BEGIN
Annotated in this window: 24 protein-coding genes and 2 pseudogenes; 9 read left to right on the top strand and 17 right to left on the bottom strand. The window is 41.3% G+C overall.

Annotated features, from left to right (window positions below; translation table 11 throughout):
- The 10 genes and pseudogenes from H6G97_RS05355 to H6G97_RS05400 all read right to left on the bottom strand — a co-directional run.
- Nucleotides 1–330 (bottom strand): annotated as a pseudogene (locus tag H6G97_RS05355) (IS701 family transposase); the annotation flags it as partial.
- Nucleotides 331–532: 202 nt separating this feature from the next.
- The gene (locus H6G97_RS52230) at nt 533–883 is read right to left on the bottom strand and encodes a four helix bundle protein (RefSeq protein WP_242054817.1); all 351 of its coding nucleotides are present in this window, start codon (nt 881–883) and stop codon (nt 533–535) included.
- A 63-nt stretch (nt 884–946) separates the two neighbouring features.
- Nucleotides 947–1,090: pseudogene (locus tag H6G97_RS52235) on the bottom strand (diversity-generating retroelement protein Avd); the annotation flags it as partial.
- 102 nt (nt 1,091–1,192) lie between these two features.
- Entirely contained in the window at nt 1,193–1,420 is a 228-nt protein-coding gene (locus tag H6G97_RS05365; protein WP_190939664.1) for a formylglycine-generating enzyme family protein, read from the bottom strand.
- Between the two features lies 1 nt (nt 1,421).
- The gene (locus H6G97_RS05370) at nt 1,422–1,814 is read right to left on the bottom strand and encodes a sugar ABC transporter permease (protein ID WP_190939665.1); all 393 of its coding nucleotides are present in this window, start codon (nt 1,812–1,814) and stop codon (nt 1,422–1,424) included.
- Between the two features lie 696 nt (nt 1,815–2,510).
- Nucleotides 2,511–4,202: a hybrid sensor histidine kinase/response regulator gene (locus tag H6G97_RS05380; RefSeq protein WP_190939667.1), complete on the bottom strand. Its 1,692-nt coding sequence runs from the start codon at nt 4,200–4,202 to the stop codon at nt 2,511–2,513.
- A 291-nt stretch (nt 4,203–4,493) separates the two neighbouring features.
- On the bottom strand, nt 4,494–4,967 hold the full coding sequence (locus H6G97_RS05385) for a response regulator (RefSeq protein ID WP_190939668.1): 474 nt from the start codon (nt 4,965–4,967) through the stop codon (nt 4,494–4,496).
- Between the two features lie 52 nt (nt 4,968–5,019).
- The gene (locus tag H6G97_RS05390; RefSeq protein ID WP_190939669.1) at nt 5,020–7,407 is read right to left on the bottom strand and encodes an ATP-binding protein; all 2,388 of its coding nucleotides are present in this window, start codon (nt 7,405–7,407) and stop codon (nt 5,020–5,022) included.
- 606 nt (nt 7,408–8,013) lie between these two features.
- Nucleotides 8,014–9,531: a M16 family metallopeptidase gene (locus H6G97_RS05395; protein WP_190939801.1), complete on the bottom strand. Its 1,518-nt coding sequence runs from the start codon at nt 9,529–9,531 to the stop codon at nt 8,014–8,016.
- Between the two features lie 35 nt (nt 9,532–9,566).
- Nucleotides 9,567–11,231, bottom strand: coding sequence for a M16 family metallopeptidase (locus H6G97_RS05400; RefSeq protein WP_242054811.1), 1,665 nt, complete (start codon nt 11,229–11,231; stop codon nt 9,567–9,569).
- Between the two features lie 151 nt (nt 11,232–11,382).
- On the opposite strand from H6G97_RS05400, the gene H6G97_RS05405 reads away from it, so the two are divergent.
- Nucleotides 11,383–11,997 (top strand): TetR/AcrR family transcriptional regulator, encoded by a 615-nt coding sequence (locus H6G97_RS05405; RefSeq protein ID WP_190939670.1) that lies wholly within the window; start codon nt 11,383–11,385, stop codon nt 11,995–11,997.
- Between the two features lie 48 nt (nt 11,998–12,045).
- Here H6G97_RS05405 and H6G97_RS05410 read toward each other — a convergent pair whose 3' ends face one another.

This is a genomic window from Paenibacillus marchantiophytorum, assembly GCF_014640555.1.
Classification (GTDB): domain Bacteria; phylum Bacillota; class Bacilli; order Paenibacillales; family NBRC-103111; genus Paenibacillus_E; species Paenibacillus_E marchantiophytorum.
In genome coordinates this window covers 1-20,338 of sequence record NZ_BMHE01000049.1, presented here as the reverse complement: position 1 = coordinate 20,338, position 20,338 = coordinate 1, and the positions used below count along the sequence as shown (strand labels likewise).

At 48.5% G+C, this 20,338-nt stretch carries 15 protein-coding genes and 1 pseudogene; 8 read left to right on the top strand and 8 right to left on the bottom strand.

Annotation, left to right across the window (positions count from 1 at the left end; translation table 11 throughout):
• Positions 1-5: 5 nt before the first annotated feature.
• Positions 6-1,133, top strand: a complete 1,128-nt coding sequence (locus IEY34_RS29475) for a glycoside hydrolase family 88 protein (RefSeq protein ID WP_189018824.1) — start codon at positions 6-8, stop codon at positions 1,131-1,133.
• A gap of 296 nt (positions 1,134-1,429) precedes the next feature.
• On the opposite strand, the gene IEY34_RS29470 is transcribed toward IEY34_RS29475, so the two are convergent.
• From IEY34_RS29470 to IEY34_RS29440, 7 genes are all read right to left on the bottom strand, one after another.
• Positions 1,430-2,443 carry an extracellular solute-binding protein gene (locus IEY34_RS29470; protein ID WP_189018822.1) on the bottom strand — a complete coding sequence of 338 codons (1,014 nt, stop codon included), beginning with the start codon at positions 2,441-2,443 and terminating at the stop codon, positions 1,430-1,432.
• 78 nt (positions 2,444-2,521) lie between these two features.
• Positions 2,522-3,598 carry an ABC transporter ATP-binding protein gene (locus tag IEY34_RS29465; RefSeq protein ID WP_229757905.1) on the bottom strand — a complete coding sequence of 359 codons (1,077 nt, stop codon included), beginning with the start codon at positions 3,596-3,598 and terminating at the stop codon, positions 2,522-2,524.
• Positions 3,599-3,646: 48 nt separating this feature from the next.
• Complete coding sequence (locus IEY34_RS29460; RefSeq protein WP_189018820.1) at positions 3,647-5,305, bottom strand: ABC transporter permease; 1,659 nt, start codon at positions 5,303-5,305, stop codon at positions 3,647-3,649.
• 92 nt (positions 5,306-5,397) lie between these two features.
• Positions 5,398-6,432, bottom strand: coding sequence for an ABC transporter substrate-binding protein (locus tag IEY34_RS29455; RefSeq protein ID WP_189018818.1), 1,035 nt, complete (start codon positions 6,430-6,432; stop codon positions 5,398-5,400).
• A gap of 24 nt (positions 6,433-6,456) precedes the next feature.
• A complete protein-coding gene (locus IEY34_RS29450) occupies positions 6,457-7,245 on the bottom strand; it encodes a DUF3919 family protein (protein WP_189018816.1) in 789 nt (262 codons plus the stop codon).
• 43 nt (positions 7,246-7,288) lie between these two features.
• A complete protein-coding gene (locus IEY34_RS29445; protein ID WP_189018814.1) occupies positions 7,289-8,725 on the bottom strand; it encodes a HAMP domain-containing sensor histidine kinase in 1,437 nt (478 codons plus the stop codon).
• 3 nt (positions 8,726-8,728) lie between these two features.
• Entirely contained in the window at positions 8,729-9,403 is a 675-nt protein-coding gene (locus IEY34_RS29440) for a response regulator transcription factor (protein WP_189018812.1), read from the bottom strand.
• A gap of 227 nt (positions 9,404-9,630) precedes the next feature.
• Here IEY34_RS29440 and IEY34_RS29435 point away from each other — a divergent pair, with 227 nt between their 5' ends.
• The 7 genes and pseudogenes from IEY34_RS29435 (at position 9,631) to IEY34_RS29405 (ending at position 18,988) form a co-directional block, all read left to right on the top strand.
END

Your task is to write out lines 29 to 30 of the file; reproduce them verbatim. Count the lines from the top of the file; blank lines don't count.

Classification (GTDB): domain Bacteria; phylum Bacillota; class Bacilli; order Paenibacillales; family NBRC-103111; genus Paenibacillus_E; species Paenibacillus_E marchantiophytorum.
In genome coordinates this window covers 1-20,338 of sequence record NZ_BMHE01000049.1, presented here as the reverse complement: position 1 = coordinate 20,338, position 20,338 = coordinate 1, and the positions used below count along the sequence as shown (strand labels likewise).